Venezuelan President Nicolas Maduro offered asylum to US intelligence leaker Edward Snowden late Friday, giving a possible escape route to the fugitive whose revelations rocked the US government and security establishment.
Nicaraguan President Daniel Ortega also said his country would consider such a request by Mr. Snowden. Nicolas Maduro of Venezuela and Daniel Ortega of Nicaragua made their offers during separate speeches in their home countries Friday afternoon.
“As head of state, the government of the Bolivarian Republic of Venezuela decided to offer humanitarian asylum to the young American Edward Snowden so that he can live (without) … persecution from the empire,” Maduro said, referring to the United States.
President Maduro continued: “I announced to the friendly governments of the world that we have decided to offer this international human right to protect this young man.”
He made the offer during a speech marking the anniversary of Venezuela’s independence. It was not immediately clear if there were any conditions to Venezuela’s offer.
In his speech Venezuela’s Mr. Maduro described Mr. Snowden as a valiant rebel who deserves to be “protected by humanity” and praised the former security analyst for unmasking U.S. espionage efforts at home and abroad.
In Nicaragua, Ortega said he was willing to make the same offer “if circumstances allow it.” At the moment Nicaraguan embassy in Moscow received Snowden’s application for asylum and studying the request, writes NBC News.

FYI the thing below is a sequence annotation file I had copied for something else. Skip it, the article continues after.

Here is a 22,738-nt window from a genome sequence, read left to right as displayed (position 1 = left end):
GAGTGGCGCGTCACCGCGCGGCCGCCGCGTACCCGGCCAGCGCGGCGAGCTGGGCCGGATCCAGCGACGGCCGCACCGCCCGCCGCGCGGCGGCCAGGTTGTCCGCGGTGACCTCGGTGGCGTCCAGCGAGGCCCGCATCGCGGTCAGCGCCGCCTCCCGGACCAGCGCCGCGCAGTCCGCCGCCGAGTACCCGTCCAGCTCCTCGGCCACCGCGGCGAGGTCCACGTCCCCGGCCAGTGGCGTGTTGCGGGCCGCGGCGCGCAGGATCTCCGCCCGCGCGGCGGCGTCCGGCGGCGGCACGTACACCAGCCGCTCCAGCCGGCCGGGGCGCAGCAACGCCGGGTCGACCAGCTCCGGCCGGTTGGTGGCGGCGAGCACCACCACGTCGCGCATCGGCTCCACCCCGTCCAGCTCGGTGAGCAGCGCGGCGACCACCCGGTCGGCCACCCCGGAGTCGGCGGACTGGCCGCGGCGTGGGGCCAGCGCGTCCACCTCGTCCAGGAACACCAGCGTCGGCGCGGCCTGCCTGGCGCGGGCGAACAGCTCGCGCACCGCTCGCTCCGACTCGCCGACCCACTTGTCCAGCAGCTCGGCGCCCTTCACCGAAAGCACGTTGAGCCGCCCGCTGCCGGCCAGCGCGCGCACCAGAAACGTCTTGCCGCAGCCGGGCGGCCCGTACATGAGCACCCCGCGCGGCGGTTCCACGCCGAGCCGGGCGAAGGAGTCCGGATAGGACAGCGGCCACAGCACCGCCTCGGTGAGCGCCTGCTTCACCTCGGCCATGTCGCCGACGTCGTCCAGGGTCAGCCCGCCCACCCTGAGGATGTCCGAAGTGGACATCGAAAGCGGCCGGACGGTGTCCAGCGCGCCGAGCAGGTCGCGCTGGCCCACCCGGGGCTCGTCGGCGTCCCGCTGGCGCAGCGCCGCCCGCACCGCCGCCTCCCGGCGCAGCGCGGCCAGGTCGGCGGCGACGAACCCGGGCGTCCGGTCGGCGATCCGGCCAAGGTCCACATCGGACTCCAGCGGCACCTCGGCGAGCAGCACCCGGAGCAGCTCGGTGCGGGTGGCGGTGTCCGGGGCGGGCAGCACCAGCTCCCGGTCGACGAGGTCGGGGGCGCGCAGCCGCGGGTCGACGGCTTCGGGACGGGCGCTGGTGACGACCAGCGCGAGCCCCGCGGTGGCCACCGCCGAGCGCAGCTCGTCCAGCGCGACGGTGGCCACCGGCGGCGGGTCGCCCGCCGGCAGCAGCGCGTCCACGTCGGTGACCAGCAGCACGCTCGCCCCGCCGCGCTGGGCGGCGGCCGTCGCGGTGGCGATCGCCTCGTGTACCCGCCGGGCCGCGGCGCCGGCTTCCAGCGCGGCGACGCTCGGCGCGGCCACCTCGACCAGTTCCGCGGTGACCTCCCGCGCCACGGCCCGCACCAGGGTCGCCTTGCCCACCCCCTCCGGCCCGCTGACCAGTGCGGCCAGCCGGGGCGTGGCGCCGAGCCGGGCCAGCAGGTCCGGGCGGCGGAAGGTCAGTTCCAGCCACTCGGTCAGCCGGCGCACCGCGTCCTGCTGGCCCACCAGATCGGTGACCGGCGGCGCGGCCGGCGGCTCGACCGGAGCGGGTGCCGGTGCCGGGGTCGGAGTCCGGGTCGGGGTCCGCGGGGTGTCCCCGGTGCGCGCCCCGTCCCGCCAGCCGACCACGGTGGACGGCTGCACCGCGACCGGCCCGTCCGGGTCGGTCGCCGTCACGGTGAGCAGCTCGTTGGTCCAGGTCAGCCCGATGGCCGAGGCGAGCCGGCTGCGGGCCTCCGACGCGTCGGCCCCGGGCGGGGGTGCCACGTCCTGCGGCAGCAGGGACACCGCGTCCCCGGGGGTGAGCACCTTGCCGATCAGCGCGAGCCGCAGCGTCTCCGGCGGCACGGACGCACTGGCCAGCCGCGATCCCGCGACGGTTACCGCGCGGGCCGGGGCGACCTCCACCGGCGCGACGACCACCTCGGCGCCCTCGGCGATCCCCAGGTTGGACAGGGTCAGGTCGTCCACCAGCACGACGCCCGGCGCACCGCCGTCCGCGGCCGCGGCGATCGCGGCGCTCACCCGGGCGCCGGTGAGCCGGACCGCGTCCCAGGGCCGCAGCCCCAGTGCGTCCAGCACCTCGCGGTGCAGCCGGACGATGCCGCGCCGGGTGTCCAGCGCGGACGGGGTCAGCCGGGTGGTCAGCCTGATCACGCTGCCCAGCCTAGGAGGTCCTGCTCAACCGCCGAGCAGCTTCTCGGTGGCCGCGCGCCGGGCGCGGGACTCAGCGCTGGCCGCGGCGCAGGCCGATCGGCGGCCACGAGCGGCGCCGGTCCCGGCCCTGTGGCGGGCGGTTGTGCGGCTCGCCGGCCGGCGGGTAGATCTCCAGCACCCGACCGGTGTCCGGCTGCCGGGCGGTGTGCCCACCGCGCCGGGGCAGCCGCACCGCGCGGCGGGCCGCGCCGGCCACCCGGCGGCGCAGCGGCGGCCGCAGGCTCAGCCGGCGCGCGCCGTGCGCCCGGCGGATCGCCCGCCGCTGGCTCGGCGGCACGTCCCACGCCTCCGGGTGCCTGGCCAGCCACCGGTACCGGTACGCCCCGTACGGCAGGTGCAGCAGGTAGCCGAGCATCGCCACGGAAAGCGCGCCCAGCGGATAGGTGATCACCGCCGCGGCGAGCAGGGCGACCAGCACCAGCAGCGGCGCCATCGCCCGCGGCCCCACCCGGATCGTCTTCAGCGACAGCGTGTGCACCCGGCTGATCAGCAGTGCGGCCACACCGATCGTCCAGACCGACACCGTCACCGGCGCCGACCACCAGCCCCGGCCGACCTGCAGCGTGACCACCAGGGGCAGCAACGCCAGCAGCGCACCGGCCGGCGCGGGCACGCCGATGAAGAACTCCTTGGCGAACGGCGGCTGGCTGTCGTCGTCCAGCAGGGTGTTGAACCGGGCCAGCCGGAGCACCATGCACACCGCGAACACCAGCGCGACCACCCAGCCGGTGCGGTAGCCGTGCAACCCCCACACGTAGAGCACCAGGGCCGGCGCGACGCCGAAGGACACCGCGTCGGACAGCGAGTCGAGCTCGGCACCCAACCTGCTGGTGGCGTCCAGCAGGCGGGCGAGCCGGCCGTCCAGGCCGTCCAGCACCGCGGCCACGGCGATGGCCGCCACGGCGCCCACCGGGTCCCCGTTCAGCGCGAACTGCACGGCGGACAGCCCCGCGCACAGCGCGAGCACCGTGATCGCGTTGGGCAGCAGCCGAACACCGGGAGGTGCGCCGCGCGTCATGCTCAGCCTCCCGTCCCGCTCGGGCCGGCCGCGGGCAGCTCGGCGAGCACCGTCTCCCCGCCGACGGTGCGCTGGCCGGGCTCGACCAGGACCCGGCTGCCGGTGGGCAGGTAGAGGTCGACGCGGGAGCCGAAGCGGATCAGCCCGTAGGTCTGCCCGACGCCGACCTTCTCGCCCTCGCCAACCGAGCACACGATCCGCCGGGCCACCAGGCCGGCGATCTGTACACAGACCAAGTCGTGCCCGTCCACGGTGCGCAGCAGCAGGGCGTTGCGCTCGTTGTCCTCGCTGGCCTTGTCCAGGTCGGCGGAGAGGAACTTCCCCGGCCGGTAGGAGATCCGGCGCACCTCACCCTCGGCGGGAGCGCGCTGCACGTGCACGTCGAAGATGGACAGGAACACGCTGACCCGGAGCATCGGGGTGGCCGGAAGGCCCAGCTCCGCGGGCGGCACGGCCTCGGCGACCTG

“We have the sovereign right to help a person who felt remorse after finding out how the United States was using technology to spy on the whole world, and especially its European allies,” Ortega said.
Snowden is currently believed to hide in a closed area of the transit zone of Moscow’s Sheremetyevo airport after arriving there on June 23 from Hong Kong.
However it’s still unclear how Mr. Snowden could make it to either country with no direct commercial flights from Moscow to Caracas.
And a recent analysis of his possible routes to Ecuador, a country that last week extended an asylum offer to him providing he could get to Ecuadorean territory, showed that all of his connecting flight routes to that country ran through countries that have extradition treaties with the U.S.
Nonetheless, Mr. Snowden could board a plane from Moscow to Havana, and then go on to Caracas. Although Cuba has an extradition treaty with the U.S., it has largely been a dead letter, reports the Wall Street Journal.
Ecuador had been seen as the American’s best hope when he arrived at Moscow’s Sheremetyevo airport from Hong Kong, but the leftist government in Quito has yet to consider his application.
Actually, according to the anti-secrecy organization WikiLeaks, Mr. Snowden applied for asylum to 21 nations, including Venezuela and Nicaragua. However, three of the countries – Brazil, India and Poland – have rejected his request outright.
Russia was one of the countries on Snowden’s original list, but he withdrew his request after President Vladimir Putin said Monday that he could only stay in Russia if he “stopped his work aimed at harming our US partners.”
Snowden has been scrambling to evade espionage charges after disclosing a vast US electronic surveillance program to collect phone and Internet data.